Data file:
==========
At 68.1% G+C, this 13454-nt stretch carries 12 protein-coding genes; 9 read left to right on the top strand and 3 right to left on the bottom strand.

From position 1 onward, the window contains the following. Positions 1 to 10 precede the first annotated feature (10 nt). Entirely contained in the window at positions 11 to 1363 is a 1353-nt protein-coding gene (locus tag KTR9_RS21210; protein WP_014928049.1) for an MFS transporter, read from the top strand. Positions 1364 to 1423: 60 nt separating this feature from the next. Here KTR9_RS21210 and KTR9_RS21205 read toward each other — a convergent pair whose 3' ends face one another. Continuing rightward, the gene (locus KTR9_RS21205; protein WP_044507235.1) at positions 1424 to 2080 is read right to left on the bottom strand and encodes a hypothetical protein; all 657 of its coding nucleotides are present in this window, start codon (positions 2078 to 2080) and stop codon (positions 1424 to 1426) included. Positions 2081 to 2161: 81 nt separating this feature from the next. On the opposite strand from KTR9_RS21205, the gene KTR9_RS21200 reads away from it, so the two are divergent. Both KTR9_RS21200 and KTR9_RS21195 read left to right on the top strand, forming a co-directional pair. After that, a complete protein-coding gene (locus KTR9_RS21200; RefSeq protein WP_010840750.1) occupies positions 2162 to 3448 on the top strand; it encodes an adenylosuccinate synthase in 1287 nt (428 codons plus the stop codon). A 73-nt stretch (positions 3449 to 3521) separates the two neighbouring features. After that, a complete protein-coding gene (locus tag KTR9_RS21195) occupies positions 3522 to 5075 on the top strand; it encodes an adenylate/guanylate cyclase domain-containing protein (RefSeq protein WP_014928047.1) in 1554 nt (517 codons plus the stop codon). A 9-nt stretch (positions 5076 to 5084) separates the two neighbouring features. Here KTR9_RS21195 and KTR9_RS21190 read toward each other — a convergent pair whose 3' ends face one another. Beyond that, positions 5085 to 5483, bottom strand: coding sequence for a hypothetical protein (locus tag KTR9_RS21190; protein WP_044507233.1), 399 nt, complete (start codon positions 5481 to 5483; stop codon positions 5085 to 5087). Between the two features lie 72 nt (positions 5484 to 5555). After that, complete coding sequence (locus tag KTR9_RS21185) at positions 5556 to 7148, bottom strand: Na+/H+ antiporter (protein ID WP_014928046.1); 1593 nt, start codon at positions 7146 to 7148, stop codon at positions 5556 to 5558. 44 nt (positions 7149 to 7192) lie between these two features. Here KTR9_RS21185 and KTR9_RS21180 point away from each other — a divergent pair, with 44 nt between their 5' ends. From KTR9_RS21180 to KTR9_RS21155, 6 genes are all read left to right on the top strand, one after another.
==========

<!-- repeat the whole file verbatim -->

At 68.1% G+C, this 13454-nt stretch carries 12 protein-coding genes; 9 read left to right on the top strand and 3 right to left on the bottom strand.

From position 1 onward, the window contains the following. Positions 1 to 10 precede the first annotated feature (10 nt). Entirely contained in the window at positions 11 to 1363 is a 1353-nt protein-coding gene (locus tag KTR9_RS21210; protein WP_014928049.1) for an MFS transporter, read from the top strand. Positions 1364 to 1423: 60 nt separating this feature from the next. Here KTR9_RS21210 and KTR9_RS21205 read toward each other — a convergent pair whose 3' ends face one another. Continuing rightward, the gene (locus KTR9_RS21205; protein WP_044507235.1) at positions 1424 to 2080 is read right to left on the bottom strand and encodes a hypothetical protein; all 657 of its coding nucleotides are present in this window, start codon (positions 2078 to 2080) and stop codon (positions 1424 to 1426) included. Positions 2081 to 2161: 81 nt separating this feature from the next. On the opposite strand from KTR9_RS21205, the gene KTR9_RS21200 reads away from it, so the two are divergent. Both KTR9_RS21200 and KTR9_RS21195 read left to right on the top strand, forming a co-directional pair. After that, a complete protein-coding gene (locus KTR9_RS21200; RefSeq protein WP_010840750.1) occupies positions 2162 to 3448 on the top strand; it encodes an adenylosuccinate synthase in 1287 nt (428 codons plus the stop codon). A 73-nt stretch (positions 3449 to 3521) separates the two neighbouring features. After that, a complete protein-coding gene (locus tag KTR9_RS21195) occupies positions 3522 to 5075 on the top strand; it encodes an adenylate/guanylate cyclase domain-containing protein (RefSeq protein WP_014928047.1) in 1554 nt (517 codons plus the stop codon). A 9-nt stretch (positions 5076 to 5084) separates the two neighbouring features. Here KTR9_RS21195 and KTR9_RS21190 read toward each other — a convergent pair whose 3' ends face one another. Beyond that, positions 5085 to 5483, bottom strand: coding sequence for a hypothetical protein (locus tag KTR9_RS21190; protein WP_044507233.1), 399 nt, complete (start codon positions 5481 to 5483; stop codon positions 5085 to 5087). Between the two features lie 72 nt (positions 5484 to 5555). After that, complete coding sequence (locus tag KTR9_RS21185) at positions 5556 to 7148, bottom strand: Na+/H+ antiporter (protein ID WP_014928046.1); 1593 nt, start codon at positions 7146 to 7148, stop codon at positions 5556 to 5558. 44 nt (positions 7149 to 7192) lie between these two features. Here KTR9_RS21185 and KTR9_RS21180 point away from each other — a divergent pair, with 44 nt between their 5' ends. From KTR9_RS21180 to KTR9_RS21155, 6 genes are all read left to right on the top strand, one after another.